Space: People and Design in the Violent City* (1972). Natural surveillance implies designing
spaces to afford surveillance opportunities for residents and their agents (Newman, 1972, p.
78) effectively, designing environments so that building users are able to observe others
activities when outside the home, and feel observed themselves (a concept which, applied in the
wider context of digital communications and social media, might be termed peerveillance**).
There should be parallels with Jacobs (1961) concept of eyes on the street although as
Minton (2009) points out, implementing natural surveillance via enclosed, gated communities
where strangers will necessarily stand out means that the residents can become isolated, targets
even for burglars who know that it is unlikely there will be any passers-by (or even passing
police) to see their activities.
Katyal (2002) provides a comprehensive academic review of Architecture as Crime Control,
addressed to a legal and social policy-maker audience, but also interesting because of a follow-up
article taking the same approach to examine digital architecture (see future article). One point to
which Katyal repeatedly returns is the concept of architectural solutions as entities which subtly
reinforce or embody social norms (desirable ones, from the point of view of law enforcement)
rather than necessarily enforce them: Even the best social codes are quite useless if it is
impossible to observe whether people comply with them. Architecture, by facilitating interaction
and monitoring by members of a community, permits social norms to have greater impact. In this
way, the power of architecture to influence social norms can even eclipse that of law, for law
faces obvious difficulties when it attempts to regulate social interaction directly (Katyal, 2002,
p. 1075).
*Defensible space covers restructur[ing] the physical layout of communities to allow
residents to control the areas around their homes. (Newman, 1996)
**The author used Peerveillance for a pattern based on this concept in DwI v.1.0, at the time
(March 2010) finding only one previous use of the term, on Twitter, by Alex Halavais. As of May
2011, the tweet is no longer findable via either Twitter or Google searches.

Implications for designers

Designed environments influence peoples behaviour in a variety of ways,

and some have been designed expressly with this intention, often for political or
crime prevention reasons

This can range from high-level visions of influencing wider social or

community behaviours, to very specific techniques applied to influence

particular behaviours in a particular context; the use of patterns facilitates re-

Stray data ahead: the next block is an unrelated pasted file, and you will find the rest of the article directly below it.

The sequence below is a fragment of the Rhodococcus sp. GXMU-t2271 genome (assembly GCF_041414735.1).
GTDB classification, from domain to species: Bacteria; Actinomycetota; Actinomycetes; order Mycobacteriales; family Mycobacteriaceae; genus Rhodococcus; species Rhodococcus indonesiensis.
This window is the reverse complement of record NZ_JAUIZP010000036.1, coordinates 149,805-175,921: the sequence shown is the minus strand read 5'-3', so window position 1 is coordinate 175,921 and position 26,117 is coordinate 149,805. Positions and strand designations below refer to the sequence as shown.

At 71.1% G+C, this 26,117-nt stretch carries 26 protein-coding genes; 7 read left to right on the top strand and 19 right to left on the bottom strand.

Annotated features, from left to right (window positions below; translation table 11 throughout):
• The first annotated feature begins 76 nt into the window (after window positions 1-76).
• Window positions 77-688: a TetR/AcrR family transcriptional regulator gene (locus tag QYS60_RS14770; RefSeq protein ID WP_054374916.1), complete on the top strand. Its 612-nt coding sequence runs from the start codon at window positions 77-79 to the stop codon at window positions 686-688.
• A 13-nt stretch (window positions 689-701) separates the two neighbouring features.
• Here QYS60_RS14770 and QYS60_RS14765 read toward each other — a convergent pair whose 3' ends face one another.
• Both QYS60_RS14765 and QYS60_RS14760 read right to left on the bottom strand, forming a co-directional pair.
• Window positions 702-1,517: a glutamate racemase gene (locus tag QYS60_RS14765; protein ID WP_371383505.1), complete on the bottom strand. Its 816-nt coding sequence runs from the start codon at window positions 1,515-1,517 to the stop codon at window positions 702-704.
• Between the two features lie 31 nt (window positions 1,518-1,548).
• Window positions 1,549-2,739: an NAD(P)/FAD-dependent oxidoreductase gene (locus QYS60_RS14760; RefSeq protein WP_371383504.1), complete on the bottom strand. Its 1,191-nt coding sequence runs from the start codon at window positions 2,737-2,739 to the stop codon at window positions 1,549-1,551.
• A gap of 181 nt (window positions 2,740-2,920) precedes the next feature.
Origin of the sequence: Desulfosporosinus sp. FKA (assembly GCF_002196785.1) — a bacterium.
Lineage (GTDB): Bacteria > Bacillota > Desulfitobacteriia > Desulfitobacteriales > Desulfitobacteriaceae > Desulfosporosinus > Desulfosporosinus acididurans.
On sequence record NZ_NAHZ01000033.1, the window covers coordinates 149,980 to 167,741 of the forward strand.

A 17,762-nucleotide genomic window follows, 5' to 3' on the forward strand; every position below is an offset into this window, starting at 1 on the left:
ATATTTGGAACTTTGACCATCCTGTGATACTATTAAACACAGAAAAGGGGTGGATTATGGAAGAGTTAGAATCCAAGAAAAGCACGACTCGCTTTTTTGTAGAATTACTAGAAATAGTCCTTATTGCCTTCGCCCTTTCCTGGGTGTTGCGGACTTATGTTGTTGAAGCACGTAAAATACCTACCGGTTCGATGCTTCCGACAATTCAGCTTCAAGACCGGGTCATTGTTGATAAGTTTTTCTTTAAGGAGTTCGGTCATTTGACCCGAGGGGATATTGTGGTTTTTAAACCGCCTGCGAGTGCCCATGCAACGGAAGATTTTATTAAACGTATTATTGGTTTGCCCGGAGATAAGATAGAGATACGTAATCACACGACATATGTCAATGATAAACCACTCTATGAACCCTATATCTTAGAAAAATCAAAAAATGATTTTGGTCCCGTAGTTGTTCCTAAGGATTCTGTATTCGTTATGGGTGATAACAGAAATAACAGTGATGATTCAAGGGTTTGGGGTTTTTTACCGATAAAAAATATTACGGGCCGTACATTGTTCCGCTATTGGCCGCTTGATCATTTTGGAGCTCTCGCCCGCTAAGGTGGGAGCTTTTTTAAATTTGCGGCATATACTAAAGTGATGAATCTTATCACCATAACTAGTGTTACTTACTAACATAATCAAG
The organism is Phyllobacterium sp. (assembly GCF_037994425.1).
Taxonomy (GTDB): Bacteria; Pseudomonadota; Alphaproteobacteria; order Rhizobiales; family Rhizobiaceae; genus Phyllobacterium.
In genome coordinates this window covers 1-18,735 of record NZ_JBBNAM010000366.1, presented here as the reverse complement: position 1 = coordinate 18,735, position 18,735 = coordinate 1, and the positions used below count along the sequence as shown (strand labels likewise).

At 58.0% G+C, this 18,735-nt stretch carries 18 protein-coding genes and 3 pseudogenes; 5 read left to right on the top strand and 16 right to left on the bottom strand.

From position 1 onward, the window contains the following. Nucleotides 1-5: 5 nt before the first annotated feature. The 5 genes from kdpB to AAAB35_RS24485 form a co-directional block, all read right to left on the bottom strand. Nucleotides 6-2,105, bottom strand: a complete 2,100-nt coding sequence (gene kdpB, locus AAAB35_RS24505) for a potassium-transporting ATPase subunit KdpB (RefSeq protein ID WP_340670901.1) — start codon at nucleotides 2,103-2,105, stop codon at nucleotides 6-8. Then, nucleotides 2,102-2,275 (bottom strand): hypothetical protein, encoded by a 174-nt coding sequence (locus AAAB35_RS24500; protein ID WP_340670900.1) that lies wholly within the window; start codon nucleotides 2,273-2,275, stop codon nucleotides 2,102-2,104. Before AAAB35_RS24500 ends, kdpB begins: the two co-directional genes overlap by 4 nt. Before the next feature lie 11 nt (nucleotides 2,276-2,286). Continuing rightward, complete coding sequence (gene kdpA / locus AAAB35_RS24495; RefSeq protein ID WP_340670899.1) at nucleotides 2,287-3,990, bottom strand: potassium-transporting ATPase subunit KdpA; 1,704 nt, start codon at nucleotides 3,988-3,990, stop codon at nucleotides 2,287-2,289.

use of techniques wherever a similar problem recurs

Most patterns involve either the physical arrangement of building

elements positioning, angling, splitting up, hiding, etc or a change in

material properties, either to change peoples perceptions of what behaviour is
possible or appropriate, perhaps by reinforcing or embodying social norms, or
to force certain behaviour to occur or not occur

There are also patterns around aspects of surveillance designing layouts

which facilitate or prevent visibility of activity between groups of people

In practice, patterns may be applied in combination to create different kinds

of space with different effects on behaviour

There is potential for paving the cowpaths strategically through design,

identifying the paths of particular users perhaps a group which is already

performing the desired behaviour and then, by formalising this, making it
easier or more salient or in some way obviously normative, encourage other
users to follow suit

By affecting so completely the way in which people spend their lives, political

or police attempts to control behaviour through the design of environments can

be controversial

Some concepts related to influencing behaviour in the built environment may

be transposed to other designed systems and contexts


3XN (2010) Mind Your Behaviour: How Architecture Shapes Behaviour. 3XN.
AHRC, (2008) Fighting crime through more effective design. Available at

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Alexander, C., Silverstein, M., Angel, S., Ishikawa, S. and Abrams, D. (1975) The Oregon
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Alexander, C., Ishikawa, S., Silverstein, M., Jacobson, M., Fiksdahl-King, I. and Angel, S.
(1977) A Pattern Language. Oxford University Press.
Arace, M. (2006) Dont Pave the Cowpaths. Available at
Bachelard, G. (1964) The Poetics of Space. Orion Press.

Ballard, J.G. (1975) High Rise. Jonathan Cape.

Battelle, J. (2003) The Database of Intentions. Available at
Beale, R. (2007) Slanty design. Communications of the ACM 50(1), p. 1-24
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Reminiscent of a scene from Ballards Super-Cannes, the Philips High Tech Campus also
includes this lake and boardwalk, perhaps affording breakout meetings and secret discussions
away from the earshot of office colleagues, although in full view of the surrounding buildings